What can we expect in the API world in 2013?
The following are some of the top themes and trends that we see developing during the next 12 months.
APIs become brand drivers
Powerful brands like Nike, Coca-Cola, and FedEx have already extended their brand experience to their APIs. Like the Web in the late 90s, APIs are a digital channel that has extraordinary impact when used correctly. Unlike the Web, APIs are force multipliers for the community surrounding a brand. Companies and developers that value the brand are empowered to extend it into new digital media, from apps to devices to automobiles. Brand strength comes from consistency and ubiquity; the scale of the explosion of new types of devices and digital experiences challenges any single company to deliver ubiquity by itself. Just as no man is an island, in a world driven by apps, no company can solve every problem. APIs are the bridges from the corporate island, and a well-executed API extends a powerful brand like an island that has bridges to everywhere.
Prediction: 2013 will see APIs as a standard aspect of branding just as websites were in the 90’s.
Enterprises who embraced APIs break away in their industries
As we saw in the Web era, winners were bigger and losers were more prevalent. The economic perspective on the Web was that it moved the exponent of the standard wealth distribution function: in the 1900s, winners and losers in most markets fell into a 80:20 distribution, where 80% of the wealth was captured by 20% of the companies. In the Web, we saw a shift to a 95:5 distribution where companies like Amazon captured more of the market than would ever be possible under a physical business environment. With APIs, we see 99:1 distributions due to the nature of the indirect digital channel which is generating digital ecosystems. EBay, Facebook, and Netflix demonstrated these effects and leaders like TD Ameritrade, Accuweather, and Walgreens are showing that they apply to digital immigrants as well as digital natives.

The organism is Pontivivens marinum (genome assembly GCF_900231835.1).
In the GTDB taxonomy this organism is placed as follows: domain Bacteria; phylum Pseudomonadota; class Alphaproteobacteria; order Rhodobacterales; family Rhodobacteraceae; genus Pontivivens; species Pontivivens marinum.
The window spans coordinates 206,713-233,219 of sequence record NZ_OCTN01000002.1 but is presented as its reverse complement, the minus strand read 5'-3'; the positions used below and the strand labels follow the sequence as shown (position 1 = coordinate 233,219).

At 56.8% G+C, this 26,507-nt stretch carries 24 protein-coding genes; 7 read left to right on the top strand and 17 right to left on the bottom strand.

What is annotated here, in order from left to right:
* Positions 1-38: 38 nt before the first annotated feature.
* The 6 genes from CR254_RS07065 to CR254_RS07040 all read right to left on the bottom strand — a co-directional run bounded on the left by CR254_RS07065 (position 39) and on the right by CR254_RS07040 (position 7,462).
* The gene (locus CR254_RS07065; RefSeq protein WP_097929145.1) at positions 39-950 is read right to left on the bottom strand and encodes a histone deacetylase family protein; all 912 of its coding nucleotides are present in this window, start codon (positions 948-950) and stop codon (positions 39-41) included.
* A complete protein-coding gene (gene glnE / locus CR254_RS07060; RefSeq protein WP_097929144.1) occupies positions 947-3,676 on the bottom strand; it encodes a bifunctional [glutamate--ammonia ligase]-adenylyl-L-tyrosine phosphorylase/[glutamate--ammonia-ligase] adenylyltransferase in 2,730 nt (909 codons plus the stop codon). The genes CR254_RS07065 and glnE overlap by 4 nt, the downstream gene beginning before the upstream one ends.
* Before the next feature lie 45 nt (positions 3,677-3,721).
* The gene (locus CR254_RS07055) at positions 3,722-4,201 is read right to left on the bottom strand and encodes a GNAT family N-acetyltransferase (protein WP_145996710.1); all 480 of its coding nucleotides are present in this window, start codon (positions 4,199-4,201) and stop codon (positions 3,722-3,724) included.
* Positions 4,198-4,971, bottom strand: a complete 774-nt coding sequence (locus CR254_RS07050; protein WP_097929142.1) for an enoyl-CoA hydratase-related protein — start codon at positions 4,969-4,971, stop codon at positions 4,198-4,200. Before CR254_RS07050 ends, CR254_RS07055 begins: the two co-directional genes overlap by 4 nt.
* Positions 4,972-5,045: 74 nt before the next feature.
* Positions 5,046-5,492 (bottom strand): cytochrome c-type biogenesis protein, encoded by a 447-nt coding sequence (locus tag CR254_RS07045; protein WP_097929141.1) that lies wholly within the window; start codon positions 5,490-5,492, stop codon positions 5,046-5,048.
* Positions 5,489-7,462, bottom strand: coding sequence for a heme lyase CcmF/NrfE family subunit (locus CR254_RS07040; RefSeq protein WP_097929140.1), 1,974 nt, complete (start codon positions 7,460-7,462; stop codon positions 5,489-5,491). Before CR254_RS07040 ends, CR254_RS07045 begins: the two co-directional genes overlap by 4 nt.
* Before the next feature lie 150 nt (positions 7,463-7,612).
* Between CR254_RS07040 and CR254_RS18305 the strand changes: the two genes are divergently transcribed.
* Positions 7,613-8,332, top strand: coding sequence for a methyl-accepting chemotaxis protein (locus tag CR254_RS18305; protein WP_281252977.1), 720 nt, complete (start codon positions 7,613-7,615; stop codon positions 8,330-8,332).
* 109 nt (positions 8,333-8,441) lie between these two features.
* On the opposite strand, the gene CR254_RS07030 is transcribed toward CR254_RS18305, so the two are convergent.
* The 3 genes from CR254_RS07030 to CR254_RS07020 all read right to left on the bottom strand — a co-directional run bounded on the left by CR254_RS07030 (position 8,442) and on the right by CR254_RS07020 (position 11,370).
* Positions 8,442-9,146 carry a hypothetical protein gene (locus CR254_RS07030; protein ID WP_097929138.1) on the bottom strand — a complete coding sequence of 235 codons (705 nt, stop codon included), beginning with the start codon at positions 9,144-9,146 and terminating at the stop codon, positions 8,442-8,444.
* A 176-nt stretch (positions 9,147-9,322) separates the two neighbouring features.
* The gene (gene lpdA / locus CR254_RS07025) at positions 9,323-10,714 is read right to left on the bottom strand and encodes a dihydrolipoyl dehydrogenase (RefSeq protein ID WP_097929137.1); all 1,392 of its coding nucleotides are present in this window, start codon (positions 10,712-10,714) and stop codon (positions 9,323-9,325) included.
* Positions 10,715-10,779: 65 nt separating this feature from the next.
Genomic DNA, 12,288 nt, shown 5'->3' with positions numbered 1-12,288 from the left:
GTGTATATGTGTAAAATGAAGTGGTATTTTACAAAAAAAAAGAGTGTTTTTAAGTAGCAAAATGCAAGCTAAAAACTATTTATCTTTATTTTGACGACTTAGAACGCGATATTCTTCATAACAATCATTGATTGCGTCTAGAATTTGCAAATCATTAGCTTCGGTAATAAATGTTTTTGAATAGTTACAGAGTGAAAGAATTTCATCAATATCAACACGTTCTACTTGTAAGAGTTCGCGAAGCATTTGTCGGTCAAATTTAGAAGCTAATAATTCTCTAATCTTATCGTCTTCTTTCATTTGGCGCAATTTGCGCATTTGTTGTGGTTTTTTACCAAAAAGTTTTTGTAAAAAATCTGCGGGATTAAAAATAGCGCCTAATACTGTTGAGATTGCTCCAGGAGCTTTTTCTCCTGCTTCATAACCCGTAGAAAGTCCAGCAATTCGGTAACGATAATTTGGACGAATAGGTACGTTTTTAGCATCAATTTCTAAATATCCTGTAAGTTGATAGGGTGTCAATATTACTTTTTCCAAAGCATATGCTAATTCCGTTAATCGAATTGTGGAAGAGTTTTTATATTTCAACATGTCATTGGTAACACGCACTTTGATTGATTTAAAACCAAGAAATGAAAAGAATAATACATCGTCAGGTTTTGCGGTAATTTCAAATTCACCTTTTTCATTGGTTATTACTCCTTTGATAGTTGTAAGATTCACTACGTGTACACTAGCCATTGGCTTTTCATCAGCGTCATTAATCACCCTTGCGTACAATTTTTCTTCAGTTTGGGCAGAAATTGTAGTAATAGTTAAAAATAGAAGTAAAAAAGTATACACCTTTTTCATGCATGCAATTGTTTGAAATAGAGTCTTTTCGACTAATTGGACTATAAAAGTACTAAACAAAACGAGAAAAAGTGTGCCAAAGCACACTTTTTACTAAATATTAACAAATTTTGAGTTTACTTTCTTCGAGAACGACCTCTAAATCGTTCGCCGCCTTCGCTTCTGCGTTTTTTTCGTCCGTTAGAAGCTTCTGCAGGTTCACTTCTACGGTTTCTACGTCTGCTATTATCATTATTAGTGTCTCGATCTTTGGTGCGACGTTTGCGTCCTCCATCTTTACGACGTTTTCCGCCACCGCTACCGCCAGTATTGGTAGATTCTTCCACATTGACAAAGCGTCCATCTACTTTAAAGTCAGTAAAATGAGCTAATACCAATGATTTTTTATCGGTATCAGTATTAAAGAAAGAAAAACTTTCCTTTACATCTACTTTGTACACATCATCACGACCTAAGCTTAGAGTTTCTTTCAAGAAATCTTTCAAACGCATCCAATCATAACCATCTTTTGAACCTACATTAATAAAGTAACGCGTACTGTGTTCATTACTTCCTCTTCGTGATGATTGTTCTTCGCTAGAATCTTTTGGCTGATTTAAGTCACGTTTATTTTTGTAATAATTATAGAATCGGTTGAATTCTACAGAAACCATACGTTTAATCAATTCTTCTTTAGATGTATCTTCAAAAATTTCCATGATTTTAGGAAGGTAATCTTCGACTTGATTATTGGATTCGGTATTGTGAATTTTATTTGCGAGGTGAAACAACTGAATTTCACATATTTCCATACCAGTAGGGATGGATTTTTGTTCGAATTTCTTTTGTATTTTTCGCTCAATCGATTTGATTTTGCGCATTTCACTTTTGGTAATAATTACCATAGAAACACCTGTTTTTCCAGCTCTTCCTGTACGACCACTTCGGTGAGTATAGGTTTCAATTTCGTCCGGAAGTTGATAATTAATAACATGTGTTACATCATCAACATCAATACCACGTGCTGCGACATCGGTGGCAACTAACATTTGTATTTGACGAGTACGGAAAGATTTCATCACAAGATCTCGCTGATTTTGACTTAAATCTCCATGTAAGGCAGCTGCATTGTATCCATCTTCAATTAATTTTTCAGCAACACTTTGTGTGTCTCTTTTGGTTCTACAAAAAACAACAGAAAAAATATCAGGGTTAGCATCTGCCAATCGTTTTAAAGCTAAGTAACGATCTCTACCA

Prediction: 2013 will see widening gaps between leaders in each industry as they establish platform business models and digital ecosystems.
BI loses ground to Big Data
Business Intelligence (BI) evolved in an era where application information was not designed to be shared, and in which we thought we knew the right questions to ask about our business in advance. Now we have an exploding number of apps powered by APIs that share information by default, and we realize no one is smart enough to know the right questions in advance. So instead of a fixed view over data warehouses that runs queries against history (BI), we are moving to dynamic views over constantly flowing data that make predictions about the future. Given the speed of change in the world of business and consumers, and the rate of growth of important but minimally structure data, “big data” will take chunks of the BI market to help businesses get really intelligent about their operations and their ecosystem.
Prediction: In 2013, BI projects will be seen as legacy efforts, with new insights driven by Big Data platforms.
Self-service M2M from telco
As we see apps and APIs expand on smartphones, tablets, TVs, and even cars, as a society we are prepared to adopt many more smart devices. A case in point is the Nike Fuelband and Nike+ system for measuring our own athletic activity and performance over time. The time is right for consumers, but what is holding back a major expansion of connected devices? The problem is the high barrier to entry for innovators who want to connect new kinds of devices to wireless networks. The answer to this is self-service mobile-to-mobile (M2M) platforms. They will include wireless radios that are pre-certified by wireless operators to behave well on the network, and a self-service experience that lets developers use the network on a pay-as-you-go basis. With this problem solved, we will change how we exercise, manage our health, and even how we play.
Prediction: 2013 will see the emergence of connected play with the first toy-to-toy network.
DevOps gets into the network (SDN)
As developers and operators have taken advantage of programming tools and source control to create a new discipline (DevOps), the emergence of Software-Defined Networks (SDN) will be a huge opportunity for the well-educated operator. Large-scale network management and automation has been the domain of proprietary solutions from major networking companies, but SDNs expose APIs that enable new, right-sized network apps to solve common problems. DevOps specialists have had the skills and the need to make networks adapt to the applications that they manage, and with SDN technologies like BigSwitch Floodlight, OpenStack Quantum, and Brocade’s Vyatta, they now have the APIs needed to make the network programmable. This will create a virtuous cycle between a growing community of technologists and a powerful early-stage technology; watch this space.
Prediction: 2013 will see the beginning of the “disintegration” of network management systems into DevOps scripts running against software-defined networks.